SAN FRANCISCO (Reuters) - Apple Inc. sharply cut the price of its iPhone on Wednesday and rolled out an iPod with a touch screen that can browse the Internet wirelessly, as well as improvements to its iTunes Web store.
Apple’s stock price fell 3.5 percent. It had been on a tear since the company said it would be making an announcement on this day, rising 13.5 percent over the past week.
The company is fighting to maintain its lead in the digital media business at a time when the company faces renewed attacks from rivals including Microsoft Corp., which cut the price of its own wireless music device, the Zune.
Chief Executive Steve Jobs, who also showed off an iPod nano with a video screen, said the company was refreshing its entire line of music players. In addition, Apple’s iTunes Web music store will begin selling songs over wireless connections, he said.
This means that for the first time, people can download songs directly to an iPod rather than through their computers.
Commenting on the stock move after the iPod changes were announced, Paul Foster, options strategist at Web information site theflyonthewall.com in Chicago, said: “Buy the anticipation and sell the reality. I guess investors were anticipating something more positive from Apple.”
Apple shares, up about 70 percent this year, fell $5.00 to $139.16. Shares of iPhone service provider AT&T, which are up about 13 percent this year, fell 1.6 percent to $39.63 on the New York Stock Exchange.
Apple said the price of the iPhone model with 8 gigabytes of storage was cut to $399 from $599 and that it would discontinue a model with less memory.
“Apple has always been aggressive with price cuts to keep the competition at bay,” Shannon Cross of Cross Research said.
Apple will also update its iTunes online music store to let customers turn songs into ringtones for the iPhone and to allow customers to buy songs while connected wirelessly.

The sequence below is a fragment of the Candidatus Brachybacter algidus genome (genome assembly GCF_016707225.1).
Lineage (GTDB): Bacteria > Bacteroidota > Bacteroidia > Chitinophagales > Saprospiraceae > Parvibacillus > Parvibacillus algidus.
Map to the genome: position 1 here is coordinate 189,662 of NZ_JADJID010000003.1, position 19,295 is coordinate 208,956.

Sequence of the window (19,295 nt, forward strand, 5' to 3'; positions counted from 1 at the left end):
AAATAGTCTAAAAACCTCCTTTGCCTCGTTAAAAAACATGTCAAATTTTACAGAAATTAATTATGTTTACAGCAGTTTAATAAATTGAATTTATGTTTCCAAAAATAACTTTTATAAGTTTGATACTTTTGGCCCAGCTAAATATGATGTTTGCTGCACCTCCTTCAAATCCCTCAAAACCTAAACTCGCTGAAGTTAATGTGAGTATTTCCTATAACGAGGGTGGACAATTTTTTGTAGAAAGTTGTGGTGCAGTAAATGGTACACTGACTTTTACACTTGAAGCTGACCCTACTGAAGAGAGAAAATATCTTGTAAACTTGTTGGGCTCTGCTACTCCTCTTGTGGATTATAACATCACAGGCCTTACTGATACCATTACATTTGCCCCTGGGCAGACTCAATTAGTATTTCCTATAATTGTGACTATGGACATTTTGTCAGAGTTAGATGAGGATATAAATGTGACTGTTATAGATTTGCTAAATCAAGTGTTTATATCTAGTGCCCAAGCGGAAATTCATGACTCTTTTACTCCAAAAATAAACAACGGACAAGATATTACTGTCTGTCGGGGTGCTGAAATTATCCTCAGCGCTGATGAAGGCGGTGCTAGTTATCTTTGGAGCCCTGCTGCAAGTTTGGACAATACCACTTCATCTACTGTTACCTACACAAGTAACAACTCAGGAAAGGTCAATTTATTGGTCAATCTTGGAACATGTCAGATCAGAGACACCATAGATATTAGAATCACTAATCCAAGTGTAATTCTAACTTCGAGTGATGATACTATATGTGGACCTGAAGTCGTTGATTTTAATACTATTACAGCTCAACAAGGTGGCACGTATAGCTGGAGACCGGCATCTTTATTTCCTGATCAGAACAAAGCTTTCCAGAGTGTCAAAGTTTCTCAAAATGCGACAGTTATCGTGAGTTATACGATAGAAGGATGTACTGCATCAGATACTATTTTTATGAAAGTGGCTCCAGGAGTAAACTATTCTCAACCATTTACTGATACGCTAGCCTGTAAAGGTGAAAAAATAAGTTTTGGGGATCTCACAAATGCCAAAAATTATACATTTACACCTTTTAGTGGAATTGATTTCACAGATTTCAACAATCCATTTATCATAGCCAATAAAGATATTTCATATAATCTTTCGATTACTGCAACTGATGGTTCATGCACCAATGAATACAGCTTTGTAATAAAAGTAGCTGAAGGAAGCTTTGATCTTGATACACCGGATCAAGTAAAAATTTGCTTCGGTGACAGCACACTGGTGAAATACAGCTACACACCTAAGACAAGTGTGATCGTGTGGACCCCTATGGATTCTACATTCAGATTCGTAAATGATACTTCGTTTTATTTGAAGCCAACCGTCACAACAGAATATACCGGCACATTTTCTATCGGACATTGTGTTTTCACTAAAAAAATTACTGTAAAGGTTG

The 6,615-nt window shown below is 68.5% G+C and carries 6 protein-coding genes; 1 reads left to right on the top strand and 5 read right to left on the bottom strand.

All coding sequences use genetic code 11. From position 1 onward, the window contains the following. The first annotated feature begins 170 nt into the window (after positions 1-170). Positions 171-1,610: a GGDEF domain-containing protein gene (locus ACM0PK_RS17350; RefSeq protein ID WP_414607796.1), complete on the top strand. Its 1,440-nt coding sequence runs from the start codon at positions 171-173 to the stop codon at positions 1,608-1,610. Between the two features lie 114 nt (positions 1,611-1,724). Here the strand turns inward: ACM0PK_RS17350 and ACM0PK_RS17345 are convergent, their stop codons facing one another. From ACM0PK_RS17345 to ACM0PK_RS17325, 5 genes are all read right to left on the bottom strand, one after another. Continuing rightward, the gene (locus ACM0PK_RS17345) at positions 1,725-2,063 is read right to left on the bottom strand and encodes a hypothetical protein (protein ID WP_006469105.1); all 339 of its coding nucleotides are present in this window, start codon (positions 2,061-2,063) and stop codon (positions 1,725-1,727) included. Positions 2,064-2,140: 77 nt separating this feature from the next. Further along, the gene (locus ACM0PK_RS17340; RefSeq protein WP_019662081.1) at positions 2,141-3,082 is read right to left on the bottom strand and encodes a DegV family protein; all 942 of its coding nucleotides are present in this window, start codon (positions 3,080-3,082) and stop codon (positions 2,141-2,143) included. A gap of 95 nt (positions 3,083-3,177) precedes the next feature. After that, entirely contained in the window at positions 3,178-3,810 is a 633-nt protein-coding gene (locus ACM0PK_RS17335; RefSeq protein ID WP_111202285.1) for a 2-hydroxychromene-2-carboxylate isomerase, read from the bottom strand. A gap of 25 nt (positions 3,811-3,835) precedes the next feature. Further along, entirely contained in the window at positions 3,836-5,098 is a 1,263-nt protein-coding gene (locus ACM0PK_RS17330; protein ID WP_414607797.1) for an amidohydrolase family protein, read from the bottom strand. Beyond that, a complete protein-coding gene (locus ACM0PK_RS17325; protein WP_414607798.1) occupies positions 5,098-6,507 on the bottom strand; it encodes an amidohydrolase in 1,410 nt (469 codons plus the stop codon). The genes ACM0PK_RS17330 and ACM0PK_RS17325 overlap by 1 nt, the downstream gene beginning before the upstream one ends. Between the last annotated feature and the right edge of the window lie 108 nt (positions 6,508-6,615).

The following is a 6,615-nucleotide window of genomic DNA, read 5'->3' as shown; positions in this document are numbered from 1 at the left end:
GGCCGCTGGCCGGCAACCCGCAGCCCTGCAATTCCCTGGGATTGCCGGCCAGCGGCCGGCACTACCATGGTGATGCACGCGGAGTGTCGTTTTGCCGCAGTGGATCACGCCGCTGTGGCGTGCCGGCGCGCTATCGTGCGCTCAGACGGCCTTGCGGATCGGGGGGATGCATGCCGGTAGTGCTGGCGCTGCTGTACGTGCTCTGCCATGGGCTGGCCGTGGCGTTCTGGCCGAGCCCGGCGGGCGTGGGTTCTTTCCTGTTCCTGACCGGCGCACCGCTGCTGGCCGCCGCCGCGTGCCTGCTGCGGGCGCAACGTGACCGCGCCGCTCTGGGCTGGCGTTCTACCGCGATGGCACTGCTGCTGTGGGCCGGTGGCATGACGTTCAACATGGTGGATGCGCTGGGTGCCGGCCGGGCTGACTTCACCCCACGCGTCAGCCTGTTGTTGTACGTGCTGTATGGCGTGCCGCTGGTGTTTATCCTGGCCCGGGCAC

The new touch-screen iPod will have many of the features of Apple’s hit iPhone, including a touch screen, the ability to connect to the Internet wirelessly using Wi-Fi technology, and a mini Web browser.
“We’ve built in Wi-Fi and we’ve made it usable,” Jobs said, in what could be seen as a dig at Microsoft’s Zune, which beat the iPod to market with Wi-Fi but has not enjoyed the iPod’s popularity.
Microsoft cut the price on its Zune by $50 to $199.
“Microsoft looks like it is entering Apple’s territory in a larger way, which would lead to lower margins down the road in Apple products,” said Tim Biggam, lead options strategist at online brokerage thinkorswim in Chicago. “But the long-range impact of Microsoft on Apple products remains to be seen,” he added.
Apple also said it had struck a deal with Starbucks Corp. to let customers buy music from Apple’s wireless iTunes music store while they are at one of the chain’s coffee shops.
Additional reporting by Doris Frankel in Chicago and Franklin Paul in New York